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1Pressed close together; contracted; compressed.
- ‘The wild perennial grass species Porteresia coarctate Tateoka formerly O. coarctata Roxb. is considered as a potential source of genes for salinity tolerance.’
- ‘As compared to the ascending aorta, 30-50% narrowing was seen in the coarctate segment in 3 cases.’
- ‘The ring opening is an eight-electron, Möbius, conrotatory process, not the six-electron, Huckel process described by Herges in his original work describing coarctate orbital topology.’
- ‘Formally, the epoxidation of alkenes with peracids can also be considered a coarctate reaction.’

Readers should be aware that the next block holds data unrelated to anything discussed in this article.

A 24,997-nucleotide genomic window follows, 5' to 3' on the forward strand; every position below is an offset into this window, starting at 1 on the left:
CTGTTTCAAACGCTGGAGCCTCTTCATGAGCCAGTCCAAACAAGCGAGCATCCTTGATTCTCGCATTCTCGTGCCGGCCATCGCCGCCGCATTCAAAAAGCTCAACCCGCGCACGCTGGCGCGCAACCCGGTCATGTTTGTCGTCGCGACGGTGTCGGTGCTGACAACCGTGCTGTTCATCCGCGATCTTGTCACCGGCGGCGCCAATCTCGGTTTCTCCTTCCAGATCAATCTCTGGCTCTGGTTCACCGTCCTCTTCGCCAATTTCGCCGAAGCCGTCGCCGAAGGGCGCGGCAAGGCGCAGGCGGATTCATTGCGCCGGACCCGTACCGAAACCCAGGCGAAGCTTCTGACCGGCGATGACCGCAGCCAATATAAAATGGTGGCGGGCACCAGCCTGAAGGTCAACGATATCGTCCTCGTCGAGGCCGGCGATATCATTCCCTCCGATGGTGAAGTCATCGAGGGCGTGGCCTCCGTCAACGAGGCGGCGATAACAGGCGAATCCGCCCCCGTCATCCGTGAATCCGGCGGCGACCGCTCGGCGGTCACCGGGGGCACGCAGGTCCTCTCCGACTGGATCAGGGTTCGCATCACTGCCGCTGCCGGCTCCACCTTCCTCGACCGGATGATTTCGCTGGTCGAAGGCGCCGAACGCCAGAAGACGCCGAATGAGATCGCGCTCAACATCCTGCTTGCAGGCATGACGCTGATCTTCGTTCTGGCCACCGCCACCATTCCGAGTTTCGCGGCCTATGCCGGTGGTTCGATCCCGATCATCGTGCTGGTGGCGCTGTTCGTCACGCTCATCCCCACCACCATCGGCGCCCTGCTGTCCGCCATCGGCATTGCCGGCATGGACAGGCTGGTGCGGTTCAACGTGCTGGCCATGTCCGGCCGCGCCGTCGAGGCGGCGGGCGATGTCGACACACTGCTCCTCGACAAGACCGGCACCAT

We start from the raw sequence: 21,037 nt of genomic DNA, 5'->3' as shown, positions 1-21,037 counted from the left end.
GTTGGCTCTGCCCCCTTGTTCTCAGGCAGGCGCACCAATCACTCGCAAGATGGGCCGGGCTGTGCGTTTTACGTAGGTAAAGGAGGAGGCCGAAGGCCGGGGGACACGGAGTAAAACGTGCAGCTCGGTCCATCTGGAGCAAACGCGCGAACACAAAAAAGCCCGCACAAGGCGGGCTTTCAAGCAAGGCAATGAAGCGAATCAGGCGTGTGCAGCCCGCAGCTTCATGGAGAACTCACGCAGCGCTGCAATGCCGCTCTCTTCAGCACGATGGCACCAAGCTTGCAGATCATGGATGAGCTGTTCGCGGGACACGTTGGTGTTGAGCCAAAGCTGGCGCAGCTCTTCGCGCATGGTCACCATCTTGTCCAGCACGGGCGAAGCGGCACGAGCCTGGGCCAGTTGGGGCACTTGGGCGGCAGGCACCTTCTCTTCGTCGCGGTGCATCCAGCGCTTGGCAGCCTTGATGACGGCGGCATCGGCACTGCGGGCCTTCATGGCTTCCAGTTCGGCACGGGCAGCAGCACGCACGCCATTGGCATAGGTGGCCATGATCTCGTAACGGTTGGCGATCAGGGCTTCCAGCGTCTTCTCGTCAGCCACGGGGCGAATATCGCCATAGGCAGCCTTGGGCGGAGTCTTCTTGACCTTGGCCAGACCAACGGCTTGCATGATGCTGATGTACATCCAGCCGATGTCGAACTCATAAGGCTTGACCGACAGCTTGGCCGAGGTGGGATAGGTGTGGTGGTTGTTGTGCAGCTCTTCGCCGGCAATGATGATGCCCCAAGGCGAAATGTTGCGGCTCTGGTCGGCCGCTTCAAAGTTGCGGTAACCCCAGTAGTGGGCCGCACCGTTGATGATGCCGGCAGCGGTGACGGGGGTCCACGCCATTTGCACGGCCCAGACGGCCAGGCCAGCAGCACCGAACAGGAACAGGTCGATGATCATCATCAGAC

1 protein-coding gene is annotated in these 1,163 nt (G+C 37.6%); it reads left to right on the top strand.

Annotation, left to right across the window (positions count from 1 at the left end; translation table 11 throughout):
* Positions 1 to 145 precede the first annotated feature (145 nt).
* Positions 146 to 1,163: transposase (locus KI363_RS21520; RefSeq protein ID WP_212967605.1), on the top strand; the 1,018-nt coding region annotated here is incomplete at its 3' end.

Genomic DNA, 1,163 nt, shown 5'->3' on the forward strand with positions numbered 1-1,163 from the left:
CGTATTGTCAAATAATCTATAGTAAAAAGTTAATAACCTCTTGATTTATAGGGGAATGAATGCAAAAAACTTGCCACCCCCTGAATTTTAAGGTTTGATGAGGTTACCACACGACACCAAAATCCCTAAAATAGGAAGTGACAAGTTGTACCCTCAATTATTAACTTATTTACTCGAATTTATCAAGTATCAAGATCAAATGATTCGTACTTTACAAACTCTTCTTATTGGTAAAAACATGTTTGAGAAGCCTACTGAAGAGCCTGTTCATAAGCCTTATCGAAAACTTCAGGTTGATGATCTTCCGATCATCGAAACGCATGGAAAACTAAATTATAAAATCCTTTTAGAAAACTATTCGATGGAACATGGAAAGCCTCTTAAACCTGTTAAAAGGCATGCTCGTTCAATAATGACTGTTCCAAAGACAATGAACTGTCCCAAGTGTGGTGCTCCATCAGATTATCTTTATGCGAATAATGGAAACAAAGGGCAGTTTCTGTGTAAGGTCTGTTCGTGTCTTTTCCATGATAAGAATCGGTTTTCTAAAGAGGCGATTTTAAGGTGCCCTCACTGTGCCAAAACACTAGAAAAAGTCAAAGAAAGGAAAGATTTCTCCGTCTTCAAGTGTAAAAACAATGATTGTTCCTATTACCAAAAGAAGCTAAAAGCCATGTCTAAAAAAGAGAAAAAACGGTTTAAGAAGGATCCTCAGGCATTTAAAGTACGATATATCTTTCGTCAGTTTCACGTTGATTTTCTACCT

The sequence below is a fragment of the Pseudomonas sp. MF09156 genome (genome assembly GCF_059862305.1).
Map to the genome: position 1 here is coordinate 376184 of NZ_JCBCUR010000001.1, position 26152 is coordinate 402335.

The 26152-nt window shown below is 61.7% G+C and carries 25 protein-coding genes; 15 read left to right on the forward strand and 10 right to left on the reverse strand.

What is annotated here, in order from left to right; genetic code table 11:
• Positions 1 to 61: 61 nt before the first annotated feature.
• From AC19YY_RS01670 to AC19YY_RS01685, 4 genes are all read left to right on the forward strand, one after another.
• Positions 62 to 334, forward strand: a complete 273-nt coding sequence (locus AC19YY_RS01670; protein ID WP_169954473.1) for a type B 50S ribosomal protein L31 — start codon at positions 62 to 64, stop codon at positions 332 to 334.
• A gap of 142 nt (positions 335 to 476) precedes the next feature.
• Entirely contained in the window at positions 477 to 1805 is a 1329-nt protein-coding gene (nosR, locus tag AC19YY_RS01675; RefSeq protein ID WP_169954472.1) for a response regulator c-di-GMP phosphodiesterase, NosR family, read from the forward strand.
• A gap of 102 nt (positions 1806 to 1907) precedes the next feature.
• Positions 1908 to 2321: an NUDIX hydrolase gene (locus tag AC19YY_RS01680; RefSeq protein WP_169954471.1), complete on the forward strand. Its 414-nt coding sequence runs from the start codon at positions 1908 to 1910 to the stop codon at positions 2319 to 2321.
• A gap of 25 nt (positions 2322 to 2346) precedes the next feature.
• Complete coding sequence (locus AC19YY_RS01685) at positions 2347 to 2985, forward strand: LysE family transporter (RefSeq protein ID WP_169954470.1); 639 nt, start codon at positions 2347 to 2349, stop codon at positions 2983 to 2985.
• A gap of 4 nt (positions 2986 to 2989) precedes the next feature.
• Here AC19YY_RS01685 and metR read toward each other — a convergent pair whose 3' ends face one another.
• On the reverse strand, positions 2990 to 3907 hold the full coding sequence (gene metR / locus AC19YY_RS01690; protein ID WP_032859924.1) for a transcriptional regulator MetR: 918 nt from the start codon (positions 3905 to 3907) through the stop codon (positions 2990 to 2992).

- 1.1 (of the pupa of certain flies) formed within and remaining concealed by the larval cuticle or puparium.
- ‘A pupa covered by the hardened 3rd larval skin is known as a coarctate pupa..’
- ‘The coarctate or pseudopupal stages are those in which hibernation or diapause occurs most frequently.’
- ‘The pupa is typically coarctate, or ‘bulletlike’ and is reddish brown with an average length of 5.2 mm.’
- ‘Since the pupal case is formed by the larval skin, the pupa within is said to be coarctate.’
- ‘The coarctate is immobile and strongly sclerotized, and it has reduced mouthparts, legs, and musculature.’
Late Middle English: from Latin coarctatus, past participle of coarctare press or draw together.
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